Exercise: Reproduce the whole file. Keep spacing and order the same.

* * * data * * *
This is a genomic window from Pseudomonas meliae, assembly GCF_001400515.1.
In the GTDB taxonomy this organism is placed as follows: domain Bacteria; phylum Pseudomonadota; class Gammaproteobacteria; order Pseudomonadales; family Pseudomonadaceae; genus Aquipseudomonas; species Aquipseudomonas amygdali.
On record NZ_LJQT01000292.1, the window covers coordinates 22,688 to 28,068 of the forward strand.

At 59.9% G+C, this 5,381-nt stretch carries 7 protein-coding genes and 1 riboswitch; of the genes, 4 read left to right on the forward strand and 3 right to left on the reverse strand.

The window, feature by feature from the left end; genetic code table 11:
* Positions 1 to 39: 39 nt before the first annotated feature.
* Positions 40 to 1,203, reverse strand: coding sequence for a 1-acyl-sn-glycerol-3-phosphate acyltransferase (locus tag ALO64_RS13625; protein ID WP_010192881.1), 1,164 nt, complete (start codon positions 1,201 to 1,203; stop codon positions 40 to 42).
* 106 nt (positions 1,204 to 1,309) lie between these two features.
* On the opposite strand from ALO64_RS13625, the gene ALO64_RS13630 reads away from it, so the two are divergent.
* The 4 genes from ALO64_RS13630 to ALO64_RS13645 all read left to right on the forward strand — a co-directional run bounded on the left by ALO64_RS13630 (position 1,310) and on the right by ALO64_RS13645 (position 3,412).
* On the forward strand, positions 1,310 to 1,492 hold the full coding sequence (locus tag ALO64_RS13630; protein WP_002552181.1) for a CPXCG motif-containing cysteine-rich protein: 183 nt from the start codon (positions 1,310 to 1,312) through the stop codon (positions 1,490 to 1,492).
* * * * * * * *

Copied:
This is a genomic window from Pseudomonas meliae, assembly GCF_001400515.1.
In the GTDB taxonomy this organism is placed as follows: domain Bacteria; phylum Pseudomonadota; class Gammaproteobacteria; order Pseudomonadales; family Pseudomonadaceae; genus Aquipseudomonas; species Aquipseudomonas amygdali.
On record NZ_LJQT01000292.1, the window covers coordinates 22,688 to 28,068 of the forward strand.

At 59.9% G+C, this 5,381-nt stretch carries 7 protein-coding genes and 1 riboswitch; of the genes, 4 read left to right on the forward strand and 3 right to left on the reverse strand.

The window, feature by feature from the left end; genetic code table 11:
* Positions 1 to 39: 39 nt before the first annotated feature.
* Positions 40 to 1,203, reverse strand: coding sequence for a 1-acyl-sn-glycerol-3-phosphate acyltransferase (locus tag ALO64_RS13625; protein ID WP_010192881.1), 1,164 nt, complete (start codon positions 1,201 to 1,203; stop codon positions 40 to 42).
* 106 nt (positions 1,204 to 1,309) lie between these two features.
* On the opposite strand from ALO64_RS13625, the gene ALO64_RS13630 reads away from it, so the two are divergent.
* The 4 genes from ALO64_RS13630 to ALO64_RS13645 all read left to right on the forward strand — a co-directional run bounded on the left by ALO64_RS13630 (position 1,310) and on the right by ALO64_RS13645 (position 3,412).
* On the forward strand, positions 1,310 to 1,492 hold the full coding sequence (locus tag ALO64_RS13630; protein WP_002552181.1) for a CPXCG motif-containing cysteine-rich protein: 183 nt from the start codon (positions 1,310 to 1,312) through the stop codon (positions 1,490 to 1,492).